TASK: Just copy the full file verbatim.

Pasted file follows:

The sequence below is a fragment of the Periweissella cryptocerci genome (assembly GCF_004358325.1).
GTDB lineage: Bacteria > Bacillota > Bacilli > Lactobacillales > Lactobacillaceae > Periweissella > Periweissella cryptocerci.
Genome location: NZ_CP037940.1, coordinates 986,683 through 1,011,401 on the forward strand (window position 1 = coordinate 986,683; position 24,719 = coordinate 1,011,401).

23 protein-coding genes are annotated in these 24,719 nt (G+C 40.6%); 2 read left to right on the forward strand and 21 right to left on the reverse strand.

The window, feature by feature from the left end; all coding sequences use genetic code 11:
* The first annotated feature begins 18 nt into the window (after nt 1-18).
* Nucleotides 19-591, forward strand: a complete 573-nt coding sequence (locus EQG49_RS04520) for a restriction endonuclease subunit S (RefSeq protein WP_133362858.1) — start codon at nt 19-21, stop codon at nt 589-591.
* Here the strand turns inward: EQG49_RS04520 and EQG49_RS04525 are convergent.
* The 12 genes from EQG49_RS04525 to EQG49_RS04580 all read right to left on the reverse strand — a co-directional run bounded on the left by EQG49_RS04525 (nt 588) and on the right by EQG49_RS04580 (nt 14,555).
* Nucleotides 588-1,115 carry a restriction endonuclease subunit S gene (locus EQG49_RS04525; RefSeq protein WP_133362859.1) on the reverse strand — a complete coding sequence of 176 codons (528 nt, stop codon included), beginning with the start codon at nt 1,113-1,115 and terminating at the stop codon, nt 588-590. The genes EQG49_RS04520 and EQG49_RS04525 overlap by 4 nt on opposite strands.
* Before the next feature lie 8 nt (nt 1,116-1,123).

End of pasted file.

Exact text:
The sequence below is a fragment of the Periweissella cryptocerci genome (assembly GCF_004358325.1).
GTDB lineage: Bacteria > Bacillota > Bacilli > Lactobacillales > Lactobacillaceae > Periweissella > Periweissella cryptocerci.
Genome location: NZ_CP037940.1, coordinates 986,683 through 1,011,401 on the forward strand (window position 1 = coordinate 986,683; position 24,719 = coordinate 1,011,401).

23 protein-coding genes are annotated in these 24,719 nt (G+C 40.6%); 2 read left to right on the forward strand and 21 right to left on the reverse strand.

The window, feature by feature from the left end; all coding sequences use genetic code 11:
* The first annotated feature begins 18 nt into the window (after nt 1-18).
* Nucleotides 19-591, forward strand: a complete 573-nt coding sequence (locus EQG49_RS04520) for a restriction endonuclease subunit S (RefSeq protein WP_133362858.1) — start codon at nt 19-21, stop codon at nt 589-591.
* Here the strand turns inward: EQG49_RS04520 and EQG49_RS04525 are convergent.
* The 12 genes from EQG49_RS04525 to EQG49_RS04580 all read right to left on the reverse strand — a co-directional run bounded on the left by EQG49_RS04525 (nt 588) and on the right by EQG49_RS04580 (nt 14,555).
* Nucleotides 588-1,115 carry a restriction endonuclease subunit S gene (locus EQG49_RS04525; RefSeq protein WP_133362859.1) on the reverse strand — a complete coding sequence of 176 codons (528 nt, stop codon included), beginning with the start codon at nt 1,113-1,115 and terminating at the stop codon, nt 588-590. The genes EQG49_RS04520 and EQG49_RS04525 overlap by 4 nt on opposite strands.
* Before the next feature lie 8 nt (nt 1,116-1,123).